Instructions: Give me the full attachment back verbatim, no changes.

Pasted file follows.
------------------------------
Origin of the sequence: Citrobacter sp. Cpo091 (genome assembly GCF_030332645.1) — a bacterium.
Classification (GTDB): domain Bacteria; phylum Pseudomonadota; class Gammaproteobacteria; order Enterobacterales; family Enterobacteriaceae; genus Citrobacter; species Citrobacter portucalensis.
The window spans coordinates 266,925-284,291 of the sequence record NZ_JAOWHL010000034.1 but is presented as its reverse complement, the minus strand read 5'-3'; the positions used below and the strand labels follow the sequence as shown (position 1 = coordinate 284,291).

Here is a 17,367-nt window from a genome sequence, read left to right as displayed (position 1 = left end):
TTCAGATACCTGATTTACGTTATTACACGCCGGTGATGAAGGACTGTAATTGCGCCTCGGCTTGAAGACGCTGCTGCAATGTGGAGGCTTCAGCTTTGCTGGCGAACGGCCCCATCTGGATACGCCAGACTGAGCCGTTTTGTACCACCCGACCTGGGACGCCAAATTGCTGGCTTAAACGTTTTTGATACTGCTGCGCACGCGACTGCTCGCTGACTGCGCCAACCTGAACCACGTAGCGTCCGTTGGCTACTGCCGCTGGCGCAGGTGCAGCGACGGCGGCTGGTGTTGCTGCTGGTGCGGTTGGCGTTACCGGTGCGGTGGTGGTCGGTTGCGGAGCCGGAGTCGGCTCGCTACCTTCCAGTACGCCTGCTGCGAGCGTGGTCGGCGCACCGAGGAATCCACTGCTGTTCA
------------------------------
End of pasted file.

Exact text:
Origin of the sequence: Citrobacter sp. Cpo091 (genome assembly GCF_030332645.1) — a bacterium.
Classification (GTDB): domain Bacteria; phylum Pseudomonadota; class Gammaproteobacteria; order Enterobacterales; family Enterobacteriaceae; genus Citrobacter; species Citrobacter portucalensis.
The window spans coordinates 266,925-284,291 of the sequence record NZ_JAOWHL010000034.1 but is presented as its reverse complement, the minus strand read 5'-3'; the positions used below and the strand labels follow the sequence as shown (position 1 = coordinate 284,291).

Here is a 17,367-nt window from a genome sequence, read left to right as displayed (position 1 = left end):
TTCAGATACCTGATTTACGTTATTACACGCCGGTGATGAAGGACTGTAATTGCGCCTCGGCTTGAAGACGCTGCTGCAATGTGGAGGCTTCAGCTTTGCTGGCGAACGGCCCCATCTGGATACGCCAGACTGAGCCGTTTTGTACCACCCGACCTGGGACGCCAAATTGCTGGCTTAAACGTTTTTGATACTGCTGCGCACGCGACTGCTCGCTGACTGCGCCAACCTGAACCACGTAGCGTCCGTTGGCTACTGCCGCTGGCGCAGGTGCAGCGACGGCGGCTGGTGTTGCTGCTGGTGCGGTTGGCGTTACCGGTGCGGTGGTGGTCGGTTGCGGAGCCGGAGTCGGCTCGCTACCTTCCAGTACGCCTGCTGCGAGCGTGGTCGGCGCACCGAGGAATCCACTGCTGTTCA